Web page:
KKR betters takeover bid for Treasury Wine

The firm has returned with a A$3.4bn offer to buy out the Australian wine business

Global private equity firm Kohlberg Kravis Roberts has teamed with Rhône Capital in an improved takeover proposal for Treasury Wine Estates in Australia, the pair having had a bid rejected in April this year.

In the proposal, KKR and Rhône have offered A$5.20 ($4.28; €3.61) per share for all shares in the business, an increase of 10.6 percent or A$0.50 on its previous offer, and a premium of 40.9 percent to the closing share price on 15 April 2014 of A$3.69 per share, according to an Australian Stock Exchange statement.

The deal has a total potential value of A$3.4 billion – a marked improvement on the A$3.1 billion April bid – and is a tempting offer for the company’s shareholders.

“The Board of [Treasury Wine], together with its advisers, has concluded based on the revised proposal that it is in the interests of its shareholders to engage further with KKR and Rhône,” the company said in a statement.

“Therefore, subject to the negotiation of an appropriate confidentiality agreement, KKR and Rhône will be granted the opportunity to conduct non-exclusive due diligence.”

The firms’ previous offer was shadowed by questions over whether KKR had compromised the confidentiality of the bid, shortly after making a preliminary, indicative and non-binding proposal to acquire the business, having approached one or more of its shareholders to discuss the proposal.

“The board has considered the KKR proposal in the context of these renewed plans and concluded that the proposal does not reflect the fundamental value of the company and it is therefore not in the best interests of shareholders. The board of [Treasury Wine] does not intend to take any further action in relation to the proposal,” the statement from Treasury Wine said at the time.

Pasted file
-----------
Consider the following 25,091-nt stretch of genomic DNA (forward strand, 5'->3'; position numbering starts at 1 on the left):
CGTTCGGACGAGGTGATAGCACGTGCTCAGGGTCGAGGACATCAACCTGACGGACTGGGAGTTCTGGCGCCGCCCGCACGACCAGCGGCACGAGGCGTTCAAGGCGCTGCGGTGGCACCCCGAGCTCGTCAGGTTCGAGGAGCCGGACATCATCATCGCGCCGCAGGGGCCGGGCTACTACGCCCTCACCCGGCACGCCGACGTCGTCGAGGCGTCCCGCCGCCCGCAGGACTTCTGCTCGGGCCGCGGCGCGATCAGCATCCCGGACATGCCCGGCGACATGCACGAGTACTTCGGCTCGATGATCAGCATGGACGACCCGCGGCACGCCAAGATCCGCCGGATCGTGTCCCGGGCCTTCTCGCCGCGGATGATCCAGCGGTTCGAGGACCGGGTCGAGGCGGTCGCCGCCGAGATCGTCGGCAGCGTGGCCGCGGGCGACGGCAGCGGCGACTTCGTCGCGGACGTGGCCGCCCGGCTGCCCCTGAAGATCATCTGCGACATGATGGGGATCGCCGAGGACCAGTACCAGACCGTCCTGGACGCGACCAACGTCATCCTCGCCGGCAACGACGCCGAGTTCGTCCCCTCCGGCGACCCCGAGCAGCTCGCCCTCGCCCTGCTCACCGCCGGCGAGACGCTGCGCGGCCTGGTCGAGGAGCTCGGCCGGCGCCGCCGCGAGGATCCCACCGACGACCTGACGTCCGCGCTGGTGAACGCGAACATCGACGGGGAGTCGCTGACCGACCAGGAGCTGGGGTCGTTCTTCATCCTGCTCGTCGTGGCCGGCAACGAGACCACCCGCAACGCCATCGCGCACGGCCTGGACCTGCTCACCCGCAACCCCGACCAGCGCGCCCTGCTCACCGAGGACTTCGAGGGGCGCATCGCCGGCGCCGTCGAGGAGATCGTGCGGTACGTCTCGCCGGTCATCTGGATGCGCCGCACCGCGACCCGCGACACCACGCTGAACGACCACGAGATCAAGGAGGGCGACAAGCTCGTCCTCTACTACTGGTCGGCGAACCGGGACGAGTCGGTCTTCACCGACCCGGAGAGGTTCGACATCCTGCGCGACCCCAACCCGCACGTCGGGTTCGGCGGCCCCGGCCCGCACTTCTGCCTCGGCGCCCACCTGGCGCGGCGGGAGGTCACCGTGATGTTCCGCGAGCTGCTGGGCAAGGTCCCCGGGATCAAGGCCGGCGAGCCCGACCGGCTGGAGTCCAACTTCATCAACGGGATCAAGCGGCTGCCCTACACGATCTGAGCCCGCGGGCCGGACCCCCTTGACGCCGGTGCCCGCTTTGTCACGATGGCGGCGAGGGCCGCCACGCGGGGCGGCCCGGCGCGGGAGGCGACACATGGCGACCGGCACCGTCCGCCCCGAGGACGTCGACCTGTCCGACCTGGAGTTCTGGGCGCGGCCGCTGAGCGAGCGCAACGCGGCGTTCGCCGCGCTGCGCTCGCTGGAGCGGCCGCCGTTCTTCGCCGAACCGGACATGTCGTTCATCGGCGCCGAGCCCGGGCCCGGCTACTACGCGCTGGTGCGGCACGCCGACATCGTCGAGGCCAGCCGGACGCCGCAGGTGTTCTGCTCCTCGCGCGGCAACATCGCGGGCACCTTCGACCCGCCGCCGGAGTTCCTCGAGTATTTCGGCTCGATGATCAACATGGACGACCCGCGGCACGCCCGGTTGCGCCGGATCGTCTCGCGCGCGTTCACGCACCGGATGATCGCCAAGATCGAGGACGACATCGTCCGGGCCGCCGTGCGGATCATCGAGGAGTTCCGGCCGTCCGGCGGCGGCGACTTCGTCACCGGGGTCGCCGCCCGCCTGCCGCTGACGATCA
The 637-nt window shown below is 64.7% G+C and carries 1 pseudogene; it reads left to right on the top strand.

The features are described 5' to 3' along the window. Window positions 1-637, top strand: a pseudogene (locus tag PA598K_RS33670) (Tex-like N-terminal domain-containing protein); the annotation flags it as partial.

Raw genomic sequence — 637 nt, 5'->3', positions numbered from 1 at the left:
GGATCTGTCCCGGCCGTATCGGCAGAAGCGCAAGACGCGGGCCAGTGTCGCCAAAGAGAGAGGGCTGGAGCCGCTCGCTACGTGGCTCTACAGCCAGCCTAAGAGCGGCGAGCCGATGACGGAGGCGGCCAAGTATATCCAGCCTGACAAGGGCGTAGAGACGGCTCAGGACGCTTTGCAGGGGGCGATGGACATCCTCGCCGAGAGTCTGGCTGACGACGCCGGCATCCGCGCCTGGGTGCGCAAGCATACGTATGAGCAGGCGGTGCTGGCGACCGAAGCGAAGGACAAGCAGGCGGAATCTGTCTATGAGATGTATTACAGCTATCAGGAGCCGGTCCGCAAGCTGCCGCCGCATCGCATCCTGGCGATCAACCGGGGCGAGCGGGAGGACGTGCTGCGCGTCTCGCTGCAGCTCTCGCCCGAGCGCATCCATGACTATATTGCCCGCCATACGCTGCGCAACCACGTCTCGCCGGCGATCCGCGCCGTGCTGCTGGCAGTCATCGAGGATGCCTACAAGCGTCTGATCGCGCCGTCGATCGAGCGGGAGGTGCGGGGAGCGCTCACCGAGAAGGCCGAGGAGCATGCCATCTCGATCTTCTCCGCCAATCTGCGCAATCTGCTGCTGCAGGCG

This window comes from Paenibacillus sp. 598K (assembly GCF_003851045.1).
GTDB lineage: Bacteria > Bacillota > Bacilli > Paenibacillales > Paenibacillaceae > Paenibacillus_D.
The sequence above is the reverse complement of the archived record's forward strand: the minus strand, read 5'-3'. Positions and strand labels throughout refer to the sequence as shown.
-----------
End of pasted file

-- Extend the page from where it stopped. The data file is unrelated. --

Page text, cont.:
KKR declined to comment on the matter further, referring to a statement it had issued to the Australian Stock Exchange.

The firm confirmed the preliminary offer made in April, adding, “KKR has not executed a non-disclosure agreement with [Treasury Wine], and access to company records per our requests has not been provided. In the last week, KKR advisers held discussions with certain shareholders of [Treasury Wine] on a wall-crossed, confidential basis and subject to appropriate confidentiality protocols.”

The matter comes as KKR continues to try and deploy large amounts of capital in Asia’s developed markets, having raised a $6 billion Asia-focused fund, which closed in July last year.

In July this year, it emerged that the global private equity firm had joined Australian country manager Pacific Equity Partners in its plans to acquire ASX-listed compliance business SAI Global in a deal likely to be around A$1.1 billion – the amount PEP had offered in an earlier rejected bid.

SAI is now taking bidders in a second round of an auction process, Australian media reported last week.